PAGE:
In Pursuit of a New Form of Tatami Together with a Landscape Architect Sadafumi Uchiyama (garden curator at Portland Japanese Garden, Oregon, USA) Part 1 of 3
Sadafumi Uchiyama – landscaper, gardener & garden curator at Portland Japanese Garden
Born 1955 in Fukuoka Prefecture, Kyushu Island, Japan, his family had been professional gardeners since the early 1900s, allowing him to study professional techniques from an early age. After participating in developmental cooperation projects in Tanzania and Yemen, he moved to the USA in 1988, gaining a degree and masters in landscape architecture from the University of Illinois, allowing him to combine aspects of Japanese gardening techniques with western landscape architecture principles. Active in a wide variety of private and public landscape projects, his representative achievements include gardens at Jackson Park, Chicago, Denver Botanic Gardens, Colorado & the Duke University, North Carolina. He is one of the founders of the North American Japanese Garden Association (NAJGA). Since 2010 he has been active all over America, working on private properties and commercial facilities, sometimes in collaboration with the famed Japanese architect Kengo Kuma. His publishing and speaking activities are centered in the USA, and he also teaches landscape design and practical application in universities and public Japanese gardens. In 2018 he was awarded the Garden Society of Japan Prize at the 100th anniversary celebrations of the Garden Society of Japan.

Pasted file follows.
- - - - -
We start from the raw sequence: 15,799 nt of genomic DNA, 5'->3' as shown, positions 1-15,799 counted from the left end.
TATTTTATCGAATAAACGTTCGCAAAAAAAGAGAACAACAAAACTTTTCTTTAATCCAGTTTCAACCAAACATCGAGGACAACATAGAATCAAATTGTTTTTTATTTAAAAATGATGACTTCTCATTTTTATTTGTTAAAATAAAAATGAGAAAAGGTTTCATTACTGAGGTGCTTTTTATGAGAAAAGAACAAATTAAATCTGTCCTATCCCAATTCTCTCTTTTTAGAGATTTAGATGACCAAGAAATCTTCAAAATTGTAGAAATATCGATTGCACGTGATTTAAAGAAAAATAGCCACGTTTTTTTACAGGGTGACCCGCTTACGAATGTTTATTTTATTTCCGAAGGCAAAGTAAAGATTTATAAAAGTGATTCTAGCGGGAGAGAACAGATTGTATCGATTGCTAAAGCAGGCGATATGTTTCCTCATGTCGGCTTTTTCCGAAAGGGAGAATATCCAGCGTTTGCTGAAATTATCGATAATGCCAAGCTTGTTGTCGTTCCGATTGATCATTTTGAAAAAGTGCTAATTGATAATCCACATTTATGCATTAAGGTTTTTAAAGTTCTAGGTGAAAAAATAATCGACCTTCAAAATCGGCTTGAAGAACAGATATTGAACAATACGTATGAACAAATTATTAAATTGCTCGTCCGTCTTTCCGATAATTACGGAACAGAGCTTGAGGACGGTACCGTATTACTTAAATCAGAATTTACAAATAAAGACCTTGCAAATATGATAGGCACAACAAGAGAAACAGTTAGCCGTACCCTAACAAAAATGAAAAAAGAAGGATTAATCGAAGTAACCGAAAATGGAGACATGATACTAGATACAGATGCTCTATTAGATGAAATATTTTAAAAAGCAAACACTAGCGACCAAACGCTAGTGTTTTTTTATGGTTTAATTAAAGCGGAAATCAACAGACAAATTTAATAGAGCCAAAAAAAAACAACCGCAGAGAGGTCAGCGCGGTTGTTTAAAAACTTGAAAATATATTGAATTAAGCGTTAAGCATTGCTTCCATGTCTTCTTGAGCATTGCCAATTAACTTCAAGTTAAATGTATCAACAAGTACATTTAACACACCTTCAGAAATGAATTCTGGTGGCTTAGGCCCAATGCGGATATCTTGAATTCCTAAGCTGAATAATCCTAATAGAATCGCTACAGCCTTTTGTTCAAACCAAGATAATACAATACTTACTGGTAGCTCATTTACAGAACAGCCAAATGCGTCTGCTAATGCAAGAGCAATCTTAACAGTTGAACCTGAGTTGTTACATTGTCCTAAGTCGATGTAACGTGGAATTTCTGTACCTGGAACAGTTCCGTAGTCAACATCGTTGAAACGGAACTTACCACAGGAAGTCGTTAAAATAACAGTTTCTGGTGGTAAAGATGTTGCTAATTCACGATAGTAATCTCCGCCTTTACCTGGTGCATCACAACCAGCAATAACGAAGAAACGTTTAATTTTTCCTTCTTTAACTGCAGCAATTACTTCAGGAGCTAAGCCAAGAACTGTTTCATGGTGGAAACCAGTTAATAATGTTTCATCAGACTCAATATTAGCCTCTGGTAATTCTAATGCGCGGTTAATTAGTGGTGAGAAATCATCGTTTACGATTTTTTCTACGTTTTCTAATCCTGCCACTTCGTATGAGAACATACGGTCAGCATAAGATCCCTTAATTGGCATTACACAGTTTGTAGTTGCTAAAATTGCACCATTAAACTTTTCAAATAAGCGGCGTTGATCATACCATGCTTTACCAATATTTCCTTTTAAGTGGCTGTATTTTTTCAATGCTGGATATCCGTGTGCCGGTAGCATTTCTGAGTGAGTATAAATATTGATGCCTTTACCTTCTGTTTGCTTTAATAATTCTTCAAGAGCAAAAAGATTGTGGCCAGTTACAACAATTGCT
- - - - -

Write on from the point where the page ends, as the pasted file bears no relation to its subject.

In Pursuit of a New Form of Tatami Together with a Landscape Architect
Sadafumi Uchiyama (garden curator at Portland Japanese Garden, Oregon, USA)
Modern day society tends to prioritize the elimination of natural world elements in favor of a safe living environment. We enlisted the help of renowned gardening expert and landscape architect Sadafumi Uchiyama to look into the creation of a living space that is both beautiful and pleasing through the use of nature, particularly straw tatami matting. Explore with us the tradition and beauty of the XT tatami experience.
The Garden – A job that takes both time and effort
I have, basically, two jobs. One is managing the Japanese garden in Portland as its curator, and the other is working as a landscape architect. One thing that landscaping has in common with making objects is that the creator always feels the need to create, which is one of the reasons that in addition to curating the Portland garden I also take on other jobs, designing gardens of many different kinds, for private individuals all over the US and also for public facilities. I always take the gardens I design to fruition, doing everything myself, so there’s no way I would design a garden that I couldn’t build myself. It’s easy to just say “build a garden” and it starts with just putting things in place, but it can take tens of years to bring it to completion, so I would say my job really does take time and effort.